“Background Most team sports include performance of modera

“Background Most team sports include performance of moderate- to long duration exercise interspersed

with repeated bouts of high-intensity activities as well as periods of low-to-moderate active recovery or passive rest. The work: rest ratio of the team sport athlete is around selleck chemicals llc 1:4.5 [1], and average number of sprints completed during competition is approximately 20–60 times with an approximate sprint duration equal to 2 – 4-s [2]. Girard et al. [3] reported that intermittent sprint exercise (ISE) differs greatly from repeated sprint exercise (RSE), that is, ISE is characterized by short-duration sprints (≤10-s) interspersed with long recovery periods (60–300-s); however, RSE is characterized by similar exercise duration (≤10-s) interspersed with insufficient recovery (≤60-s).

Gaitanos et al. [4] indicated that the inadequate recovery inherent in RSE (6-s maximal sprints AZD5153 solubility dmso with 30-s rest intervals) may impair sprint performance because of limited adenosine triphosphate (ATP) supply from anaerobic metabolism (glycolysis and phosphocreatine (PCr) resynthesis) during the transient recovery between sprints, and increased acidosis. Thus, the strategies of nutritional ingestion are needed to preserve repeated sprint performance in competitive athletes. It is common practice for team sport athletes to consume carbohydrate (CHO) to improve intermittent exercise capacity [5, 6] and endurance performance [7, 8], which is thought to occur via central nervous system (CNS) activation and other potential mechanisms such as higher rates of CHO oxidation [9, 10]. Another ergogenic aid that has routinely been used by athletes is caffeine (CAF) [11]. Existing data show that CAF supplementation may benefit sprint performance [12, 13] and reactive agility performance [14] via various mechanisms [15]. However, one study demonstrated that caffeine was ergolytic for mean power and fatigue index during the high-intensity sprint test when a 24 × 4-s cycling sprint test with 20-s of active recovery was completed versus a 90-s active recovery between each sprint bout [16]. Numerous studies have also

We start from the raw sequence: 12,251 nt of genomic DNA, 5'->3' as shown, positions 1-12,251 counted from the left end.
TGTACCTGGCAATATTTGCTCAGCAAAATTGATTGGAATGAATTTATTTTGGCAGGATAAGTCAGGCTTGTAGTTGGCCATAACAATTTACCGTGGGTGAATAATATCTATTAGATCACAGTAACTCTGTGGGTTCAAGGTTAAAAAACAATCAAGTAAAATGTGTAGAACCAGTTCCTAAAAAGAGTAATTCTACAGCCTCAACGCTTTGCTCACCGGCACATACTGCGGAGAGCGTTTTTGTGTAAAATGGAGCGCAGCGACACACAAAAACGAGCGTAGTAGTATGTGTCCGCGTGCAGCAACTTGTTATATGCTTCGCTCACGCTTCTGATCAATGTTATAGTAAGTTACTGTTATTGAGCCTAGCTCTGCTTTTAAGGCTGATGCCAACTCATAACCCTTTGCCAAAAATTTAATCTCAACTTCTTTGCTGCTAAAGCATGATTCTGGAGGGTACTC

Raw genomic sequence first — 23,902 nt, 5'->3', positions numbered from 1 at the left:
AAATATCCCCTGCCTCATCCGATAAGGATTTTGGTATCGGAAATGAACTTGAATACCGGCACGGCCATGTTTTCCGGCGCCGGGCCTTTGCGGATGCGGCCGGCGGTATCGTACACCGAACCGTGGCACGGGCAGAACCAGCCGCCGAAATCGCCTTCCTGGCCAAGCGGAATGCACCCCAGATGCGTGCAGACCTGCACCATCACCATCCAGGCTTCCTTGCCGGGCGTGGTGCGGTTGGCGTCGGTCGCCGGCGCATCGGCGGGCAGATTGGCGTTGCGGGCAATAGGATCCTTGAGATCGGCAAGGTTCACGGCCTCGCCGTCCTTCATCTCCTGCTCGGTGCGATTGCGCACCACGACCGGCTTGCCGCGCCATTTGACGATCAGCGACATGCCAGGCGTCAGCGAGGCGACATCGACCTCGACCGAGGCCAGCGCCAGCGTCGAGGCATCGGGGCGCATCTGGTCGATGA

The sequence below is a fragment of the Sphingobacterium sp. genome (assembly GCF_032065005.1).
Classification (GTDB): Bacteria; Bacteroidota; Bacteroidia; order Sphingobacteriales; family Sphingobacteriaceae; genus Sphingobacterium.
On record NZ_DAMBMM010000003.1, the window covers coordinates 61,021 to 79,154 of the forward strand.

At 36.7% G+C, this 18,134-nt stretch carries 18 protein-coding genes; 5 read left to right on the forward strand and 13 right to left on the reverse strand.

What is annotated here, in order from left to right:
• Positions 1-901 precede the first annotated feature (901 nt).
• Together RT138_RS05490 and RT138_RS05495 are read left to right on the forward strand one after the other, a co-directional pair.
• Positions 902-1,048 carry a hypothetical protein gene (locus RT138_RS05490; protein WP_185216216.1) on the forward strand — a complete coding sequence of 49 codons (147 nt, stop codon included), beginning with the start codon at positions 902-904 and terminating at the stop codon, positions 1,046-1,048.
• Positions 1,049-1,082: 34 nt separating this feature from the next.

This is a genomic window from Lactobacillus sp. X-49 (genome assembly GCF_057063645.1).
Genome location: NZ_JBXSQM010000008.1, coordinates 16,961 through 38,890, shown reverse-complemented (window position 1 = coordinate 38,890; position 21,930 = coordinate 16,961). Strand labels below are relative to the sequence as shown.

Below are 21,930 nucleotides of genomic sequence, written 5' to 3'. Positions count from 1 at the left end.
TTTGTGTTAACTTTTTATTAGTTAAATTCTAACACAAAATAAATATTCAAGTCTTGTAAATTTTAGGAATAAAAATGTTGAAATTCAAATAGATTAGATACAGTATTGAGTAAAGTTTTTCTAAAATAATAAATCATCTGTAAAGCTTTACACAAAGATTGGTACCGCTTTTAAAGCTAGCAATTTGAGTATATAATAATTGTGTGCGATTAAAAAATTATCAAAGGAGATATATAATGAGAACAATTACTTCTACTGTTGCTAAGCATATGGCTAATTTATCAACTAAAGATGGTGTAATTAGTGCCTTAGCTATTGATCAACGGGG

reported that CAF ingestion has a small or negligible effect on sprint performance [16–18] when repeated sprint tests (≤10-s) are interspersed with short rest periods (-)-p-Bromotetramisole Oxalate (≤60-s), as well as no effect on reactive agility [19]. Although CAF significantly improved ISE [12, 13, 20], a number of studies have suggested that CAF doses of 2–6 mg · kg−1 are likely to improve ISE but not RSE performance; in other words, caffeine ingestion may negatively affect repeated sprint performance with short recovery intervals in the later stages of exercise [16, 21]. If CHO plus CAF could potentiate benefits of CHO on substrate metabolism and improve CNS modulation, then CAF may enhance RSE performance. Some studies have examined changes in metabolism when CAF is coingested with CHO. For example, Yeo et al.

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